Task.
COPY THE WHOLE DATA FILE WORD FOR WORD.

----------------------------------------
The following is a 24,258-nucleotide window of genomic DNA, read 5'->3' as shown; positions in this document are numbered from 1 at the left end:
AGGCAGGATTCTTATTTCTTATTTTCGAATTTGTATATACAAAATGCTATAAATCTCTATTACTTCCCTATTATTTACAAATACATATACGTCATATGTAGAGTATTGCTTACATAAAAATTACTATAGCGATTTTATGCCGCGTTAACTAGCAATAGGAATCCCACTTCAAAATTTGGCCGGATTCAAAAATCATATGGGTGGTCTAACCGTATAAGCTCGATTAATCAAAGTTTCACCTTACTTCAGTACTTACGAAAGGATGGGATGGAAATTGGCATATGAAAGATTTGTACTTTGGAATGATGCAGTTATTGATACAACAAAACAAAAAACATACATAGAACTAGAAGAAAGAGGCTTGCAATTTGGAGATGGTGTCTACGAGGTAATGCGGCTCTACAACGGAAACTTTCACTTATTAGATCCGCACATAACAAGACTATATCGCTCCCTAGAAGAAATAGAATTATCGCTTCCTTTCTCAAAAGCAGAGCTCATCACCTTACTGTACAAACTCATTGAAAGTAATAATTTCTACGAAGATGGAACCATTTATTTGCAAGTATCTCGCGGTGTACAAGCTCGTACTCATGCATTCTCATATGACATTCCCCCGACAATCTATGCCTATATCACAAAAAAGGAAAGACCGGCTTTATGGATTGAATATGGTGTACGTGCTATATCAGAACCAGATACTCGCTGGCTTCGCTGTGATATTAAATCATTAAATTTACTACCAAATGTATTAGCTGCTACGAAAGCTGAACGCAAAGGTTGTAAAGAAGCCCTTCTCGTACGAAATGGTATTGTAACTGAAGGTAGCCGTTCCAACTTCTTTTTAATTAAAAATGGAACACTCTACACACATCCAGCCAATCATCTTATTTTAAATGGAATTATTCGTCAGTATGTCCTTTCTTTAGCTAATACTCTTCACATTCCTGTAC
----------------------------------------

The following is a 24,258-nucleotide window of genomic DNA, read 5'->3' as shown; positions in this document are numbered from 1 at the left end:
AGGCAGGATTCTTATTTCTTATTTTCGAATTTGTATATACAAAATGCTATAAATCTCTATTACTTCCCTATTATTTACAAATACATATACGTCATATGTAGAGTATTGCTTACATAAAAATTACTATAGCGATTTTATGCCGCGTTAACTAGCAATAGGAATCCCACTTCAAAATTTGGCCGGATTCAAAAATCATATGGGTGGTCTAACCGTATAAGCTCGATTAATCAAAGTTTCACCTTACTTCAGTACTTACGAAAGGATGGGATGGAAATTGGCATATGAAAGATTTGTACTTTGGAATGATGCAGTTATTGATACAACAAAACAAAAAACATACATAGAACTAGAAGAAAGAGGCTTGCAATTTGGAGATGGTGTCTACGAGGTAATGCGGCTCTACAACGGAAACTTTCACTTATTAGATCCGCACATAACAAGACTATATCGCTCCCTAGAAGAAATAGAATTATCGCTTCCTTTCTCAAAAGCAGAGCTCATCACCTTACTGTACAAACTCATTGAAAGTAATAATTTCTACGAAGATGGAACCATTTATTTGCAAGTATCTCGCGGTGTACAAGCTCGTACTCATGCATTCTCATATGACATTCCCCCGACAATCTATGCCTATATCACAAAAAAGGAAAGACCGGCTTTATGGATTGAATATGGTGTACGTGCTATATCAGAACCAGATACTCGCTGGCTTCGCTGTGATATTAAATCATTAAATTTACTACCAAATGTATTAGCTGCTACGAAAGCTGAACGCAAAGGTTGTAAAGAAGCCCTTCTCGTACGAAATGGTATTGTAACTGAAGGTAGCCGTTCCAACTTCTTTTTAATTAAAAATGGAACACTCTACACACATCCAGCCAATCATCTTATTTTAAATGGAATTATTCGTCAGTATGTCCTTTCTTTAGCTAATACTCTTCACATTCCTGTAC